James Brooks was born on October 18, 1906, in Saint Louis, Missouri, and moved with his family to Dallas in 1916. He studied art at Southern Methodist University, Dallas, and, after moving to New York in 1926, took night classes at the Art Students League. Like many other Abstract Expressionists, Brooks painted murals for the Works Progress Administration (WPA) Federal Art Project in the late 1930s and early 1940s. His best-known project was a mural titled Flight (1940–42) at the International Marine Terminal building at LaGuardia Airport. This vibrant, monumental work—the largest of the WPA murals—measures 12 feet high and 237 feet long and depicts the history of flying, from early mythology to the latest innovations, in a clean, Social Realist style.
From 1942 to 1945, Brooks served as a combat artist with the U.S. Army in the Middle East and returned to New York in 1946, at the height of what would later be termed the Abstract Expressionist movement. An inveterate risk taker, he soon abandoned figuration for abstraction. He reconnected with Jackson Pollock, a friend from the WPA days. Brooks not only took over their Eighth Street studio when Pollock and his wife, artist Lee Krasner, moved to Long Island, but also credited Pollock with encouraging him to try a more gestural style.
During the late 1940s, Brooks’s aesthetic evolved from a loose derivation of Cubism to a moodier, more atmospheric style. In the summer of 1947, Brooks had a breakthrough. He was painting on paper, and glued the paper onto heavy cloth for archival purposes. He noticed that the paste he used to attach the paper to the cloth bled through to the side he was painting on. From then on he would start by working on the cloth and then switch to the front of the painting, combining accidents with deliberate choices in an approach that he used for several years. In the 1960s, Brooks shifted styles again, building compositions out of larger, bolder, and simpler forms.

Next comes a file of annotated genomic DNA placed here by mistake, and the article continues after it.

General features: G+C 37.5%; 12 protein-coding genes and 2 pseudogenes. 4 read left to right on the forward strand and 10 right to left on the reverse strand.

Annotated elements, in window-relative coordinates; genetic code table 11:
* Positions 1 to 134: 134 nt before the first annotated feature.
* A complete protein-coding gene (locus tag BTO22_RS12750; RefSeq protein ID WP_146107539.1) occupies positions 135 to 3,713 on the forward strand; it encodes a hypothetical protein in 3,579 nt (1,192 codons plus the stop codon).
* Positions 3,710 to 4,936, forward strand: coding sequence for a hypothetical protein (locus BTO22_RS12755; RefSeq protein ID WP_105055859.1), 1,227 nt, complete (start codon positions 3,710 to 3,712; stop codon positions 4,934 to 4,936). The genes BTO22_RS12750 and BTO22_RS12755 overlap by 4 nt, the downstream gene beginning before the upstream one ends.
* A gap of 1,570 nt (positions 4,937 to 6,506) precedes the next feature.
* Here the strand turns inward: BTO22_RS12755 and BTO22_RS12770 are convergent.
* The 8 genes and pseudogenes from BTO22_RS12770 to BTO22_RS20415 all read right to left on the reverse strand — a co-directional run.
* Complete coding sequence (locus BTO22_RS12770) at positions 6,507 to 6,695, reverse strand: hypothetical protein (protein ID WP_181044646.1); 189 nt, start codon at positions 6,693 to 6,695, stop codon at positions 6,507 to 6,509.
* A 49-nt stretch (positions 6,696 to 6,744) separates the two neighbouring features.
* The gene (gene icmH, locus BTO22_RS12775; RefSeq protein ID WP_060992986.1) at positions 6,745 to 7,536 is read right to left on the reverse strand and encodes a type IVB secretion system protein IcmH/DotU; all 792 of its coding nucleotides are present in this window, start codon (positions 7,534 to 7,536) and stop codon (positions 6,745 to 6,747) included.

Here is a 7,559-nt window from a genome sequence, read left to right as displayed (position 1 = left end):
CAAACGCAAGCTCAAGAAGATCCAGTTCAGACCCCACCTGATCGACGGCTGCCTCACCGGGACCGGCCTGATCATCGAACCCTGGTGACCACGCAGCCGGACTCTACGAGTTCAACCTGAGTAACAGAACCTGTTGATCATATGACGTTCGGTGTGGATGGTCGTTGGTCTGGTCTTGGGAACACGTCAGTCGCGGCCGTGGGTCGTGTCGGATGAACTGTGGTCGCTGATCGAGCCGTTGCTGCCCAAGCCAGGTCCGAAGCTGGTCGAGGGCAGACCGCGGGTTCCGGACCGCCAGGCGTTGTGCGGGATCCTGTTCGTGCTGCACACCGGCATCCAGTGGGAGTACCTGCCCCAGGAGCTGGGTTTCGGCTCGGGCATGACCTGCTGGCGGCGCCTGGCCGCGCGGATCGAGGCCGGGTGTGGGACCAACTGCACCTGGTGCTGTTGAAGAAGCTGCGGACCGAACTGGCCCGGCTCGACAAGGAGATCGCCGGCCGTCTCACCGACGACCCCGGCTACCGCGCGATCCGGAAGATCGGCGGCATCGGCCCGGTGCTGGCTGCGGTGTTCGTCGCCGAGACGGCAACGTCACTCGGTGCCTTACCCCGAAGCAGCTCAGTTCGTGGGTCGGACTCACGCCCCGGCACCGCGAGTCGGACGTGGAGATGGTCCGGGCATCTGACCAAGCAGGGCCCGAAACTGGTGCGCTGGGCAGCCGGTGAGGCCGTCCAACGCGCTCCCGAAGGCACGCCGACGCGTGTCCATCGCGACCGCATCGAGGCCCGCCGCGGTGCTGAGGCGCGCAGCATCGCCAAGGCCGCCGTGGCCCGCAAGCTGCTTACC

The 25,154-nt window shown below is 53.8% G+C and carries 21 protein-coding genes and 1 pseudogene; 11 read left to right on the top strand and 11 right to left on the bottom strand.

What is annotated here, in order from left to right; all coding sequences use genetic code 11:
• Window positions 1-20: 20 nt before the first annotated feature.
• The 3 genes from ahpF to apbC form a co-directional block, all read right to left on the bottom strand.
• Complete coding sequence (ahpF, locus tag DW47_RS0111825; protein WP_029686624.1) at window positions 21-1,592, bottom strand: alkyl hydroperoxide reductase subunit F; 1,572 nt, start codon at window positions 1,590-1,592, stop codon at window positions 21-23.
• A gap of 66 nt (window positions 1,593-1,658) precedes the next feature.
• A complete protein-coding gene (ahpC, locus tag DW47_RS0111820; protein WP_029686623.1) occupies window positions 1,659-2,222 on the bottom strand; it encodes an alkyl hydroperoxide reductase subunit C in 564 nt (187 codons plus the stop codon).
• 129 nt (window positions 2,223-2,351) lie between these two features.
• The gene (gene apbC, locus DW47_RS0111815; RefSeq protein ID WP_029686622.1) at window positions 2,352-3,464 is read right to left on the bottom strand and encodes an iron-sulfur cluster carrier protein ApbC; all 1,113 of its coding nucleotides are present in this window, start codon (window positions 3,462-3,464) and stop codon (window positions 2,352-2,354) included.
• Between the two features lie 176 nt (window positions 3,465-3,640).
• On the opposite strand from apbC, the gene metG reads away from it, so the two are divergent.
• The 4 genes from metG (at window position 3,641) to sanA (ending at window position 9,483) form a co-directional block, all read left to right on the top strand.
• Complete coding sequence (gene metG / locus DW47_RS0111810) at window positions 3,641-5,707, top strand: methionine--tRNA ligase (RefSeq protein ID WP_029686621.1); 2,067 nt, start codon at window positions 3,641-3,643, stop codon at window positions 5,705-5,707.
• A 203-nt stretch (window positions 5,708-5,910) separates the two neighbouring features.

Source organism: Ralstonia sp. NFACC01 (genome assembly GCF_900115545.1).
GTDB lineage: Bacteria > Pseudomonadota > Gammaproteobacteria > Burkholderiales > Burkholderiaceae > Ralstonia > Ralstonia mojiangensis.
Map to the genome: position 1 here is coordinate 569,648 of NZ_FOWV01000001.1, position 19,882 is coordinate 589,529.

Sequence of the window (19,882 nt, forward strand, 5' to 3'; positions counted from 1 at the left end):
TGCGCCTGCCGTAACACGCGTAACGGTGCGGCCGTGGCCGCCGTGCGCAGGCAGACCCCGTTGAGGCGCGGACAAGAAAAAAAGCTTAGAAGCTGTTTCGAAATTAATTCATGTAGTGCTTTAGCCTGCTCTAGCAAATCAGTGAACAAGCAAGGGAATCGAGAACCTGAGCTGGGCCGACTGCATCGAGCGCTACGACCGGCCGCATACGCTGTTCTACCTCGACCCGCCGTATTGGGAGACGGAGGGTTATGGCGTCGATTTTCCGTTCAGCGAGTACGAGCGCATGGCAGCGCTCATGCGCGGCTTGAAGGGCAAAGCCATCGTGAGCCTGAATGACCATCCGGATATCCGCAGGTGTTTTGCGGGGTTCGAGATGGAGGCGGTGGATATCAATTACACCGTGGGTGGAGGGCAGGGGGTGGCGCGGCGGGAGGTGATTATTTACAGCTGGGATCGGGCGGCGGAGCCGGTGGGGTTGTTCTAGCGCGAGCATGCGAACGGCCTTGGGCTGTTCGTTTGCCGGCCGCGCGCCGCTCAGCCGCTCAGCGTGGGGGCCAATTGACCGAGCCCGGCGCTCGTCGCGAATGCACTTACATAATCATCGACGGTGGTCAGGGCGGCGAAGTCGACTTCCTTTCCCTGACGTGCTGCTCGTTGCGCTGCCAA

Formally considered an Abstract Expressionist, James Brooks produced bright, dense works marked by their vibrating tension between spontaneous form and controlled gesture. “My painting starts with a complication on the canvas surface, done with as much spontaneity and as little memory as possible. This then exists as the subject…At some undetermined point the subject becomes the object, existing independently as a painting.”
In the Collections, we have:
James Brooks (1906-92)
Lithograph on Somerset paper, 77 x 57 cm.
Gift of Kenneth L. Halsband ‘88
Hunter, Sam. James Brooks. Praeger, 1963